…council provide no further approvals to the Eden Oak/McNabb development until such time as council as a whole has the opportunity to review the concerns expressed by the neighbouring residents and agree upon any mitigation options.

(Yes, I wondered who wrote it for him, too… whoever did it wasn’t very bright because he or she failed to identify what those mitigation measures should entail, who would oversee them, or if there was any deadline or timeframe for approvals – or what would happen if one councillor went on vacation and couldn’t “review the concerns” for several weeks. Very sloppy and nebulous; an amateur’s wording.)

This motion sets a very nasty precedent for the town: in future, any NIMBY group of neighbours who don’t want a development to go ahead, can stall it indefinitely as long as they can get someone on council to side with them. Or to say they don’t agree with any “mitigation options.” Or isn’t available to review anything.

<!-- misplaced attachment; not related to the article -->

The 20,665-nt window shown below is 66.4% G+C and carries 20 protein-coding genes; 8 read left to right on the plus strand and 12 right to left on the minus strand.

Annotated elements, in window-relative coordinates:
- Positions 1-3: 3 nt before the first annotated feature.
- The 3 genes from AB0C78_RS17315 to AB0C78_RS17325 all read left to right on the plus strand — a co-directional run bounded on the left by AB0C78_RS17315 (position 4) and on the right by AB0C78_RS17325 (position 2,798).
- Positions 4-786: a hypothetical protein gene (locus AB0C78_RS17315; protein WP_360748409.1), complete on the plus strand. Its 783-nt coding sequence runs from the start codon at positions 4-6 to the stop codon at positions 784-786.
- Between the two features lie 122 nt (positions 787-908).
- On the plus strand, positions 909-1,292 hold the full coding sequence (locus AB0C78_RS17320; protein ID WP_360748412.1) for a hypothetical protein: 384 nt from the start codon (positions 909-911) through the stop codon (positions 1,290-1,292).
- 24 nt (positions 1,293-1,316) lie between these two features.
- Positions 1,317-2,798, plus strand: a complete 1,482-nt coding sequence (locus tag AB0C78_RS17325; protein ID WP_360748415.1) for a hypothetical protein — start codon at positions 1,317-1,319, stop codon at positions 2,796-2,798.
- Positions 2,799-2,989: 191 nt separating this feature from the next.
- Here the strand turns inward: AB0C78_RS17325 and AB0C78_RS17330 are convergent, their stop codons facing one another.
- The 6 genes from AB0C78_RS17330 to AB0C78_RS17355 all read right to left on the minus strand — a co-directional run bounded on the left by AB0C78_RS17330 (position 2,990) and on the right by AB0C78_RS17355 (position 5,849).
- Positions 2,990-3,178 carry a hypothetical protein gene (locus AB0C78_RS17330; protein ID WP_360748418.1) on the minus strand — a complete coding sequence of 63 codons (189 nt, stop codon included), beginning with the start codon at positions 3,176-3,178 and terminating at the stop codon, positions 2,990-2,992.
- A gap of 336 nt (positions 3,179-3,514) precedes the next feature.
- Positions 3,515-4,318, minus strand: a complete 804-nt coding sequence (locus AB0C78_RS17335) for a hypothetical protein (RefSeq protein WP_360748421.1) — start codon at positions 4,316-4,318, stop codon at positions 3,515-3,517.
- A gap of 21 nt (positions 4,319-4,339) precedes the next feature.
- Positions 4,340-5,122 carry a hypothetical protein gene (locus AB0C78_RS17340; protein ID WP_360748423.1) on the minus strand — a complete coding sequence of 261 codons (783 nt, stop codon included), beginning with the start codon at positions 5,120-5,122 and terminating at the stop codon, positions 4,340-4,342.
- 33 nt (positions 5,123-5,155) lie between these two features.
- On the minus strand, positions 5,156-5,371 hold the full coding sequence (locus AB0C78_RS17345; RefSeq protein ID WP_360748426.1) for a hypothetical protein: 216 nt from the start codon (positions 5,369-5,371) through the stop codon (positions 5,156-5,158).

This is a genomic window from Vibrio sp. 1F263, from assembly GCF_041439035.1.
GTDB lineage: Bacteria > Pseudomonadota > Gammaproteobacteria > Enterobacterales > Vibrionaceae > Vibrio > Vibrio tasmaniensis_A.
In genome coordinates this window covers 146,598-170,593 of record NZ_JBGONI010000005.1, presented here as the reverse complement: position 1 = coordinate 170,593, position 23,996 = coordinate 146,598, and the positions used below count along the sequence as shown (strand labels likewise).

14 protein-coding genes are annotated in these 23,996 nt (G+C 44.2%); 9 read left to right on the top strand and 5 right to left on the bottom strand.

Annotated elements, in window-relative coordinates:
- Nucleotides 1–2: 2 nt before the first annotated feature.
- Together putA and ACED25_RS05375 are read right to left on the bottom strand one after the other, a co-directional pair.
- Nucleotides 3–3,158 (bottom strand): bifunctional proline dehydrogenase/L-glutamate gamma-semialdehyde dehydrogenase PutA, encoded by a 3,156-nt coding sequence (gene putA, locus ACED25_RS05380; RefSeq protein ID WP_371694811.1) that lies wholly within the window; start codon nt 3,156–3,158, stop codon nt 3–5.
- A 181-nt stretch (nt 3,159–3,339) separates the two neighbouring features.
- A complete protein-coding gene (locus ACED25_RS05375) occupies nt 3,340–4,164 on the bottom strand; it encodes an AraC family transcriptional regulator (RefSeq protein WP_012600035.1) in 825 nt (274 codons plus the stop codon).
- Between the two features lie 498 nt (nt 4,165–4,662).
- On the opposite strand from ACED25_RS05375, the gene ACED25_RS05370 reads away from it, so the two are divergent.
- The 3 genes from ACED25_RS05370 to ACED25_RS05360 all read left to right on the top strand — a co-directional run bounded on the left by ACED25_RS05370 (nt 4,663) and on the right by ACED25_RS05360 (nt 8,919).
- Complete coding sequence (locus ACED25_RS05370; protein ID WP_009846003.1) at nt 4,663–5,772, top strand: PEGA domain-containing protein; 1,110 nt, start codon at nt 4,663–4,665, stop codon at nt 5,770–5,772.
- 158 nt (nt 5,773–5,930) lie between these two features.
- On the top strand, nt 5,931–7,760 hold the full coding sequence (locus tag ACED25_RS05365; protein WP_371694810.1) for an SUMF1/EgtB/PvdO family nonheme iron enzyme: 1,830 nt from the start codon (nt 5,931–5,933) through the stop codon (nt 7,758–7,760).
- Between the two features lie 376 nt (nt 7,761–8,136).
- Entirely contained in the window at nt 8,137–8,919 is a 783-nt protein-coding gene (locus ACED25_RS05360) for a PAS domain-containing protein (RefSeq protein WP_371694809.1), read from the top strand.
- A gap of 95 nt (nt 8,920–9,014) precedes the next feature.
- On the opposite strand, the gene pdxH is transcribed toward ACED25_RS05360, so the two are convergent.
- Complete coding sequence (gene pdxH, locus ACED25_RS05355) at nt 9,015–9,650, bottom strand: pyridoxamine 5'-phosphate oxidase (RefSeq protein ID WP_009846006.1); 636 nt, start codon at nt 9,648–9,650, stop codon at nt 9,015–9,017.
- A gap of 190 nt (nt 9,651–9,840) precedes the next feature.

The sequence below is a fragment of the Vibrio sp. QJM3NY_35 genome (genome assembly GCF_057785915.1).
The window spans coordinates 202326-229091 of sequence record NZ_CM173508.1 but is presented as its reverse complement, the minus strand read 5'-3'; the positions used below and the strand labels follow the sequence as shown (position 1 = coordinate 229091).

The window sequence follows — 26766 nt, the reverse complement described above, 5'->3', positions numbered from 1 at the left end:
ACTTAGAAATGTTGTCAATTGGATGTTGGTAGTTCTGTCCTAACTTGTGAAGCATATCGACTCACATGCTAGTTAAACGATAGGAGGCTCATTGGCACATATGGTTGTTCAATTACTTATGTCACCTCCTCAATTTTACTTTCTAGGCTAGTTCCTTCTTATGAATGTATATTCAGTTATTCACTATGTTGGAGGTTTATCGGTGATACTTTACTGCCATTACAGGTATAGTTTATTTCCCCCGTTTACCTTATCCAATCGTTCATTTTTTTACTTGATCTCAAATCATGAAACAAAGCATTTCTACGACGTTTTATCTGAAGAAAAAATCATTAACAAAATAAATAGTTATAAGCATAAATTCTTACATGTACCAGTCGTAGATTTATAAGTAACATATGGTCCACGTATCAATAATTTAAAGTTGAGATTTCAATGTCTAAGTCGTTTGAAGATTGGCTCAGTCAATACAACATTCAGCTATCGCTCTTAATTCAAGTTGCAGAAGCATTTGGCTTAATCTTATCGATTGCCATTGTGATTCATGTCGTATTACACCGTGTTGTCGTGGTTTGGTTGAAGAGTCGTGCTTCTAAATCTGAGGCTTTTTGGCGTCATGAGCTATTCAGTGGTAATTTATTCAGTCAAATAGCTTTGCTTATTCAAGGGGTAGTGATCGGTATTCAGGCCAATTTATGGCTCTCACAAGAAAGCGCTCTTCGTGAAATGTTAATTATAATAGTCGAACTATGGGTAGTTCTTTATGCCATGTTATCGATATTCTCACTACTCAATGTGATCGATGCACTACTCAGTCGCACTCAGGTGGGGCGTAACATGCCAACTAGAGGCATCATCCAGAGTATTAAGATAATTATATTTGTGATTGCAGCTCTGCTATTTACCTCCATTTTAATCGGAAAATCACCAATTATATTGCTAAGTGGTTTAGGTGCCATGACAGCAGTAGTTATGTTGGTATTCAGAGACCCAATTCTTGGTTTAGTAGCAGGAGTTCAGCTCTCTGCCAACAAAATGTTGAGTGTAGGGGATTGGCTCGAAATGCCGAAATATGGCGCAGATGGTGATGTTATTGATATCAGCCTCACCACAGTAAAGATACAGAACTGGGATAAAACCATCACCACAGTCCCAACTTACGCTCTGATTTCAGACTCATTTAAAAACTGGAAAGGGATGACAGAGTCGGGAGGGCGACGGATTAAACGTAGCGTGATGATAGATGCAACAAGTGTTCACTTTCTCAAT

In this case, there were seven on one side, as you might expect from the groupmind Block. But just one person in opposition or away would mean council “as a whole” isn’t in agreement – that’s what the motion reads – and can hold up a development.

Second, it puts the town in a significant financial and legal liability. If you were the developer and found your work was being held up for weeks or even months while councillors hem and haw over an approval (one they clearly don’t comprehend), all the while you are paying for workers and equipment to sit idle  – think you might want to sue the town for the costs?  Or if you’re one of the buyers and had planned your move-in date, but now found it delayed for an indefinite period, and had to find new accommodations and storage for your belongings while you wait – get enough buyers together and you have a class action suit against the town.

And that means taxpayers will have to shoulder the costs of any OMB or legal challenge by the developer, or its prospective homeowners (councillors have taxpayer-paid insurance against these lawsuits). Yes, I know: The Block don’t care about how they spend your money or what it costs to get their private agendas embedded in town policy. They’ve been spending like drunken sailors on leave in a whorehouse throughout this term, so why stop to think about it, now?